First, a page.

Ok, y’all. Confession time (don’t you just love when I make my confessions?). I haven’t been composting as I should lately. There. I said it. I’m a homesteader who has been throwing out perfectly good, compostable goods.
It all started when we broke our usual kitchen compost bucket. You know the one. We all have one in our kitchen. The pot, bowl, crock that holds the yucky stuff until we can make our way out to the compost pile. Well, my husband dropped ours and we were without it for a while. Obviously, I could have just used something else, but something in my head just shut off when we broke that compost bucket and I started getting lazy.
I made a trip to our local Goodwill and found a perfectly acceptable replacement and that was the first step to setting things right. Now I just need to reset my brain and all that good, yucky, kitchen stuff will start making its way back into the compost pile.
Luckily I recently had the pleasure and honor of reading Dawn Gifford’s new book Sustainability Starts at Home. (You are probably already familiar with Dawn’s work. She is the creator and author of the popular blog Small Footprint Family.) In it she includes an amazing chapter titled “100 Things You Can (and Should) Compost.” To quote Dawn’s view on composting,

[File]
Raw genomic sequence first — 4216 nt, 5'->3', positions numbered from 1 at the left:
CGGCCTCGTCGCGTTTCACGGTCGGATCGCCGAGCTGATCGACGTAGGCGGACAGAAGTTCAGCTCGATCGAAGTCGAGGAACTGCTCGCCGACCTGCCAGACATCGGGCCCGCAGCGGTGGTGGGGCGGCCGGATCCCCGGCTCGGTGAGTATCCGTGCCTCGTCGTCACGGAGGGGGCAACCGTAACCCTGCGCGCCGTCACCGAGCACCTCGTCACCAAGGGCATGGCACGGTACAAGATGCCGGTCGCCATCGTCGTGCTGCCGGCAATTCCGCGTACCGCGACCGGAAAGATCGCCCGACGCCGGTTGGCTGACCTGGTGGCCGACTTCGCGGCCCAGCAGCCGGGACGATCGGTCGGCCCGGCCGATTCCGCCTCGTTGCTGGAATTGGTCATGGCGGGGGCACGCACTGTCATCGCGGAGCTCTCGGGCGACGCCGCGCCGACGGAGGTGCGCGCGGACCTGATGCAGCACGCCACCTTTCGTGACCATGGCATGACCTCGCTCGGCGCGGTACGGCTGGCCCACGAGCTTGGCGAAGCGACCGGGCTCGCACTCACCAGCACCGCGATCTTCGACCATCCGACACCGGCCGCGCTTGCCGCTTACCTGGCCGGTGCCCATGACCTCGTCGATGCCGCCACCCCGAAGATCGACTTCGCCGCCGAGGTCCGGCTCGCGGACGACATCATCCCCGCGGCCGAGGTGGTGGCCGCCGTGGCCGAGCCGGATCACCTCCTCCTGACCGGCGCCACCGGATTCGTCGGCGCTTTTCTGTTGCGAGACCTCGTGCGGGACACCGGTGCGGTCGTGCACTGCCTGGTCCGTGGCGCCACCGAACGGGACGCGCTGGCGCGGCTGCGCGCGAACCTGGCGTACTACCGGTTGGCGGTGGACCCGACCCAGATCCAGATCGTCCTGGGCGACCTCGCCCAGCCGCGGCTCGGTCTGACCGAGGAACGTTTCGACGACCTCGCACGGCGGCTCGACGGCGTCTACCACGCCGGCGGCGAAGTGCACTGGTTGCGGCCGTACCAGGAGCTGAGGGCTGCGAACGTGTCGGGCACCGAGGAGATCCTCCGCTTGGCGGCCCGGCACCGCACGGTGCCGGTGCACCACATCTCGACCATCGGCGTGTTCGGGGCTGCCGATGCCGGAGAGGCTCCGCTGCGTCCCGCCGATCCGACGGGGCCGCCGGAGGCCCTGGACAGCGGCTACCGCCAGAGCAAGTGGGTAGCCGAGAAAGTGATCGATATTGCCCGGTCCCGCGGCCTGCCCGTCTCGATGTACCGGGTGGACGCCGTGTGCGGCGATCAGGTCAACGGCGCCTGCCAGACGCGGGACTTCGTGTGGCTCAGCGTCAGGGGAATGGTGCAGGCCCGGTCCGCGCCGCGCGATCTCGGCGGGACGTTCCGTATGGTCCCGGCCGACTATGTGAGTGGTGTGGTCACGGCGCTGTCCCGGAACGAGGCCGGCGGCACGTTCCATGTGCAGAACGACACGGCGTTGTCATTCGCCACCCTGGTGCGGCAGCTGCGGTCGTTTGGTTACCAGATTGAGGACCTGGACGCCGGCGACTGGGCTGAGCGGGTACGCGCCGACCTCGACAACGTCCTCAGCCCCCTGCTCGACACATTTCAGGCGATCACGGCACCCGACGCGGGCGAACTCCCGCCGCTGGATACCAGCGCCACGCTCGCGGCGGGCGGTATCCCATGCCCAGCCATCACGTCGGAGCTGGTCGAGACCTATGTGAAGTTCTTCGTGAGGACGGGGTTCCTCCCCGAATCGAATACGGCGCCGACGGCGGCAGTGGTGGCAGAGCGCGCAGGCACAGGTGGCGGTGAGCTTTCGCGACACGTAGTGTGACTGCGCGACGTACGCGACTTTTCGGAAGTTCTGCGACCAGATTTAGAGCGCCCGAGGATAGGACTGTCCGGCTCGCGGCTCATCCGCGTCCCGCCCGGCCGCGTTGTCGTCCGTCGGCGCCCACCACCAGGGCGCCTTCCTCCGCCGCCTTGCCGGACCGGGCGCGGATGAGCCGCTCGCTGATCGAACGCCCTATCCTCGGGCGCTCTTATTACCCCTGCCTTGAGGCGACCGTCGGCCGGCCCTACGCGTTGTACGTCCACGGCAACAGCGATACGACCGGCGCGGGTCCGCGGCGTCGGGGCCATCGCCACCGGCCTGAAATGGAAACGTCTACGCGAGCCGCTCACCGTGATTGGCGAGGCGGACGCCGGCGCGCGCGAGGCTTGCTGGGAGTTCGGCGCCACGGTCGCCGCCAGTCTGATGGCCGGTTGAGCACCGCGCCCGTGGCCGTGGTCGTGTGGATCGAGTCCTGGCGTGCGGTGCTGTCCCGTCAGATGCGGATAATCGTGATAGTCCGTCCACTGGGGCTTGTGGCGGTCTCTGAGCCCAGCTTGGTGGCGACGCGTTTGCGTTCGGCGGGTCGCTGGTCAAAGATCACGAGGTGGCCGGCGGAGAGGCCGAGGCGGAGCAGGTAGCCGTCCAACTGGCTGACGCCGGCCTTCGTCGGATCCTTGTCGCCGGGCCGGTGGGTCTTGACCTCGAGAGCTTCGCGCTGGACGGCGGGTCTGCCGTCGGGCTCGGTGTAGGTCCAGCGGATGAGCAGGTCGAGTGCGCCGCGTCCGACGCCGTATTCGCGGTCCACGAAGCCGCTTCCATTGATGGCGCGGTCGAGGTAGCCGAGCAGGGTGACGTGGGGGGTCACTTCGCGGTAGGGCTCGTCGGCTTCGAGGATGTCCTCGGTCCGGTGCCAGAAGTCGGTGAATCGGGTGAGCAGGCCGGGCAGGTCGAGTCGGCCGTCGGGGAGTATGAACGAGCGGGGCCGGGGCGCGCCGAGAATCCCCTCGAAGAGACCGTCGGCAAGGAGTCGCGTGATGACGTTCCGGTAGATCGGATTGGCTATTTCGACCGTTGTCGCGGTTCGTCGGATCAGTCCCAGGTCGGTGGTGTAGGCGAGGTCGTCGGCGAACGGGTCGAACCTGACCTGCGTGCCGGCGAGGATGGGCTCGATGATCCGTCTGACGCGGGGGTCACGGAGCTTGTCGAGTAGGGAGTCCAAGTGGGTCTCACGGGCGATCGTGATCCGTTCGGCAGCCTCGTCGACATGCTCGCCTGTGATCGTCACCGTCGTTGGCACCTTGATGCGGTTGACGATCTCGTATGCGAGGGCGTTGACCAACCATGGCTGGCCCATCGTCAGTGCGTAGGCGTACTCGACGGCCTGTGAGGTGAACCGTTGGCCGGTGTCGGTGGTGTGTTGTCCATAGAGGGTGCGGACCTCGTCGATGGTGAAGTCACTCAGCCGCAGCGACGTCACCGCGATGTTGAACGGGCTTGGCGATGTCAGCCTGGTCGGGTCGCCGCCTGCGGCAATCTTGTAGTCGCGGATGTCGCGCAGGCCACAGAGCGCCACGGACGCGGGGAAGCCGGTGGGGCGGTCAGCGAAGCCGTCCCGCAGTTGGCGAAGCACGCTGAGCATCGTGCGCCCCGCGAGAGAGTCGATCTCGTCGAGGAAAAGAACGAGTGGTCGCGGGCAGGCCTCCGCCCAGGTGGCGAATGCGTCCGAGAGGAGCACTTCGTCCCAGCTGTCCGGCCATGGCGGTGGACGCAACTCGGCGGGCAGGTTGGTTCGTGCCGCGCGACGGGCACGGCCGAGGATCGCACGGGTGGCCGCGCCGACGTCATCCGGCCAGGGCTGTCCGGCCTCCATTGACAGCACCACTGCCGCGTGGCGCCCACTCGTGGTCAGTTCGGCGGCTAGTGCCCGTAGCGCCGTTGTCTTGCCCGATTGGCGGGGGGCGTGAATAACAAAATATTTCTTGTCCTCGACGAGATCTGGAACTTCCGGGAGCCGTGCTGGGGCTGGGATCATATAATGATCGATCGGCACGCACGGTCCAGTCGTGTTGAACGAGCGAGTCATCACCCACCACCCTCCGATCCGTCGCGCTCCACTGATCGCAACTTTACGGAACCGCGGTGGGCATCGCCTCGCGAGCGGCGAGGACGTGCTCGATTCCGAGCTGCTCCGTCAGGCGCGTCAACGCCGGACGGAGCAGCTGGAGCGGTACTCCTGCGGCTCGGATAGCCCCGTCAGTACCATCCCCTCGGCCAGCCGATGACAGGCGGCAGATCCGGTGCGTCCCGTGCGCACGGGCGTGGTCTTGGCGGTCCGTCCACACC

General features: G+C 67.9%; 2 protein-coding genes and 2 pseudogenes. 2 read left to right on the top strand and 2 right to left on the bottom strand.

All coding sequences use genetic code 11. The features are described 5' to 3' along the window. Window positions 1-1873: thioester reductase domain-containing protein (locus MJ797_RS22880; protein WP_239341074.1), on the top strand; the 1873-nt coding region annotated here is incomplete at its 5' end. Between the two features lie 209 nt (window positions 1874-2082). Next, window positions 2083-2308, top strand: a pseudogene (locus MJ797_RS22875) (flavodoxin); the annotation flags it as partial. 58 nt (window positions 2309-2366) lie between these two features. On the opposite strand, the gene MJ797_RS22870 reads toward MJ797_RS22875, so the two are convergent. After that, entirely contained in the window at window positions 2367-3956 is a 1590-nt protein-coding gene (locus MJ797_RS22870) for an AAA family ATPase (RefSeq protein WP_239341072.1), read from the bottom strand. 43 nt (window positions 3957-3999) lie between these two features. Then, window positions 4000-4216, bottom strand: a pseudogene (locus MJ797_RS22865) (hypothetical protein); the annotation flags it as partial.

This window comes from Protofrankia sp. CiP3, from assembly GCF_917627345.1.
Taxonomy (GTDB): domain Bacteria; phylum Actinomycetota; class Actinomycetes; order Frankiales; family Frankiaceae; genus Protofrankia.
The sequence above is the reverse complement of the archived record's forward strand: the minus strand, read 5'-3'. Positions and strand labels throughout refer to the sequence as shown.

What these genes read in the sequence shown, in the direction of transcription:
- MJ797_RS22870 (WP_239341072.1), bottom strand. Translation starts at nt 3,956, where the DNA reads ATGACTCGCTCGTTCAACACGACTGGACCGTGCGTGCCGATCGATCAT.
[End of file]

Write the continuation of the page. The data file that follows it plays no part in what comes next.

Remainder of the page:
It is completely unsustainable for us to squander this essential resource and further deplete our precious topsoil by throwing our food and yard waste into landfills.
Wow. Ok. Ok. Ok. I’m back on the composting train. And after reading this chapter, I’m going to be including even more “yucky” stuff in my compost bucket, like dog hair and the contents of my vacuum bags. You learn something new every day!
And in case you were wondering, Dawn’s book reaches far and beyond composting. Chapter titles include:
- Reduce, Reuse and Only Then Recycle
- Slay the Energy Vampires in Your Home
- Recipes for Green Cleaning
- Why You Should Join a CSA
- Celebrate an Eco-Friendly Holiday
- and so, so much more.
In writing this book, Dawn’s goal is to help us better use the finite resources of this earth and be better stewards of our planet. Sustainable simply means “the capacity to endure indefinitely.” As homesteaders, most of us are hoping to do just that. Further, by implementing just some of the tips and tricks that she outlines in this book, you have the potential to save a lot of money on energy, food and water bills.